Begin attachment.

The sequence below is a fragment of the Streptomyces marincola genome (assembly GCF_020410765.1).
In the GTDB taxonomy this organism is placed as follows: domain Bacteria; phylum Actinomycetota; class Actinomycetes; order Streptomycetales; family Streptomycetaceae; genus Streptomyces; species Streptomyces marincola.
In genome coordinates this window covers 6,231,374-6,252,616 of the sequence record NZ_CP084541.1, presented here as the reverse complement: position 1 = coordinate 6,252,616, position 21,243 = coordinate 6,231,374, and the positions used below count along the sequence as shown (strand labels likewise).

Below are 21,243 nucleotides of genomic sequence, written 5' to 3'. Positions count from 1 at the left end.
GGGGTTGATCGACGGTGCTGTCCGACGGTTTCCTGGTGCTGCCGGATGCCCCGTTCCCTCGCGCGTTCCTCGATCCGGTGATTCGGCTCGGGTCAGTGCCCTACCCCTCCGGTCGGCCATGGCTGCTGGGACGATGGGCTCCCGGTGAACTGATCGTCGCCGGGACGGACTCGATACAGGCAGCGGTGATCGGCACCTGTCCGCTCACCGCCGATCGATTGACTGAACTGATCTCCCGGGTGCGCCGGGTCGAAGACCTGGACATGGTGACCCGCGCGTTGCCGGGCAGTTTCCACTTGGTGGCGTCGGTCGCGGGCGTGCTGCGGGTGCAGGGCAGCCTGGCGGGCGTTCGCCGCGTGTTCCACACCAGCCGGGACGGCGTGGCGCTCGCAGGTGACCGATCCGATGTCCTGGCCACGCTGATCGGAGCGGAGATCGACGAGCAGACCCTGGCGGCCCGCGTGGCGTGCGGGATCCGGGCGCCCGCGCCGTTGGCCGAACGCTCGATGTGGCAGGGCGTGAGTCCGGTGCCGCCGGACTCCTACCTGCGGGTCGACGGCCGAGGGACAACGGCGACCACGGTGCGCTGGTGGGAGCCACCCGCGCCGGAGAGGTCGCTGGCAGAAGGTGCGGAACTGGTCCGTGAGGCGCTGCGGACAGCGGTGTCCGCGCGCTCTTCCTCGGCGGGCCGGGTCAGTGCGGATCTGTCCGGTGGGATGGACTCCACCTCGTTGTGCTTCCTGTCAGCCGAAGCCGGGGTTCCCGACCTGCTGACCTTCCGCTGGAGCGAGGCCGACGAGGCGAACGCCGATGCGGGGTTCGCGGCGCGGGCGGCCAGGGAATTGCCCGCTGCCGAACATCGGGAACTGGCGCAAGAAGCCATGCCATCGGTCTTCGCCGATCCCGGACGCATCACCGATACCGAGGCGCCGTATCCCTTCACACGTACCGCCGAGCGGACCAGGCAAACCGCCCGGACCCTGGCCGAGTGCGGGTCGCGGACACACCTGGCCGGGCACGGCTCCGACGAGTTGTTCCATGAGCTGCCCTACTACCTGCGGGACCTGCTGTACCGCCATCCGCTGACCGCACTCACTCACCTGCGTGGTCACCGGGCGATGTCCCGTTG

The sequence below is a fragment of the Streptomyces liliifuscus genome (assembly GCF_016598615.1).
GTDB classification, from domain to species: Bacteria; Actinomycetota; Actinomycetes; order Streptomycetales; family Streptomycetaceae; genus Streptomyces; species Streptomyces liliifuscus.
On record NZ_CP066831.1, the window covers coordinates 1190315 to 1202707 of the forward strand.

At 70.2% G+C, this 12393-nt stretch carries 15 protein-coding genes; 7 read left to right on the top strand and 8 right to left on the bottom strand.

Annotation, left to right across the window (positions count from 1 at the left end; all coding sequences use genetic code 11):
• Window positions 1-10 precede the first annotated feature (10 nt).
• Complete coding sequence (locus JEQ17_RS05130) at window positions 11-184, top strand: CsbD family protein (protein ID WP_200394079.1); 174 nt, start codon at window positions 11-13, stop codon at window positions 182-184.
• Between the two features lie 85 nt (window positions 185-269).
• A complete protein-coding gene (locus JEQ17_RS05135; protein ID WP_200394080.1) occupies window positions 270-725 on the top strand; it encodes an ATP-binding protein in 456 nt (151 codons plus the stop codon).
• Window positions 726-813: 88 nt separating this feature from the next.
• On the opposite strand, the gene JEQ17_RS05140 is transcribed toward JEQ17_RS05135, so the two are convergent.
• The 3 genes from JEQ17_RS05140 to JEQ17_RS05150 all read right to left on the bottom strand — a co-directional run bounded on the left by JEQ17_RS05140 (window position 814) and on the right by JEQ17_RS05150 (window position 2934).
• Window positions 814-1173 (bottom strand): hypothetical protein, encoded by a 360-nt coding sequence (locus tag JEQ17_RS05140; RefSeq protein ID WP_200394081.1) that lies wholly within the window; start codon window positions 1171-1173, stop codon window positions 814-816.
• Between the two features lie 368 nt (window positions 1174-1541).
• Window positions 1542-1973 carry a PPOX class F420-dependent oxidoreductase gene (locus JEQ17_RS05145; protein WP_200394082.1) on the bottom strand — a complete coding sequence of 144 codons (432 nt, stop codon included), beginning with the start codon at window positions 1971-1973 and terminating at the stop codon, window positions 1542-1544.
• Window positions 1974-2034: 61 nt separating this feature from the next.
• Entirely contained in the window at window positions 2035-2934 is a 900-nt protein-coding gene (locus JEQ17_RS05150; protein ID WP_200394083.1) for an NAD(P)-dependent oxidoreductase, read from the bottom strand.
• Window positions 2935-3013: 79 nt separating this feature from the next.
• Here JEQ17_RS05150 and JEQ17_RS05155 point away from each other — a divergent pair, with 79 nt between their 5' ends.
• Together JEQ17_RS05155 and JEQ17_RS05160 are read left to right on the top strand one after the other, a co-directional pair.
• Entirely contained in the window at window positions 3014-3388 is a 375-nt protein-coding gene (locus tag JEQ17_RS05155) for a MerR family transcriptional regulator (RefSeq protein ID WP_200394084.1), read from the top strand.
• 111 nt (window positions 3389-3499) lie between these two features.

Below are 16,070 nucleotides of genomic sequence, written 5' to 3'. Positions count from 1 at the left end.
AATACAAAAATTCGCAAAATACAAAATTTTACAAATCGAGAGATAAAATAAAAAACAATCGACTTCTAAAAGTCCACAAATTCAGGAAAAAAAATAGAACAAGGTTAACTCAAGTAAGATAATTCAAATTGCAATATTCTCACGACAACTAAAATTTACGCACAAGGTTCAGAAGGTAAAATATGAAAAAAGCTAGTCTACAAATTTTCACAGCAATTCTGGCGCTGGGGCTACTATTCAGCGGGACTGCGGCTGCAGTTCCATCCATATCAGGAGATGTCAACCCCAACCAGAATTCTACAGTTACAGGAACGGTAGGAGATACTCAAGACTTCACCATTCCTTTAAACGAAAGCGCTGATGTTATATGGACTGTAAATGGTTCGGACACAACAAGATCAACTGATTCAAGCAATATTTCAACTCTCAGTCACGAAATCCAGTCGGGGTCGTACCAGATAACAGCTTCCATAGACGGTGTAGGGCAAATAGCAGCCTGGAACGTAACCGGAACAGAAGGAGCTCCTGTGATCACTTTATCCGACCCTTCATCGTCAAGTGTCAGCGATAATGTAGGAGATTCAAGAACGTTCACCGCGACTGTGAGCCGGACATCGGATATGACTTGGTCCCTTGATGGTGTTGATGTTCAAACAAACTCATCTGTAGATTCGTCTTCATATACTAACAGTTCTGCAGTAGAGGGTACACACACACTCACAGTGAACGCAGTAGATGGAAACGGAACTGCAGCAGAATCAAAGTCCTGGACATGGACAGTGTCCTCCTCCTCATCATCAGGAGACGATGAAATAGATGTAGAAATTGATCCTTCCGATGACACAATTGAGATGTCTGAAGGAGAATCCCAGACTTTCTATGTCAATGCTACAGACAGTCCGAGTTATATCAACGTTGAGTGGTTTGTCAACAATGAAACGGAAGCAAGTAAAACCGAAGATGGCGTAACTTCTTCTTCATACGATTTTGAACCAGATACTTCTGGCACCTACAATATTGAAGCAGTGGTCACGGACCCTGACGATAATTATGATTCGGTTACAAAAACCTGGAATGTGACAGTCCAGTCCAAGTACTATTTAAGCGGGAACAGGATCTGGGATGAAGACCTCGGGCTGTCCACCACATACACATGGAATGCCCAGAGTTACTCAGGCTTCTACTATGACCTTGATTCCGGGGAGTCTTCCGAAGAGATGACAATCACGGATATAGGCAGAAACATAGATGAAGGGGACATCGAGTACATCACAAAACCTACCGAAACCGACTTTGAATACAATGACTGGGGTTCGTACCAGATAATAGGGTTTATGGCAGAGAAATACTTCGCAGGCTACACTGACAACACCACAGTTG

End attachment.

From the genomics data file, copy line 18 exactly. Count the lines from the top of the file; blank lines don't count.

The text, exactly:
• Window positions 814-1173 (bottom strand): hypothetical protein, encoded by a 360-nt coding sequence (locus tag JEQ17_RS05140; RefSeq protein ID WP_200394081.1) that lies wholly within the window; start codon window positions 1171-1173, stop codon window positions 814-816.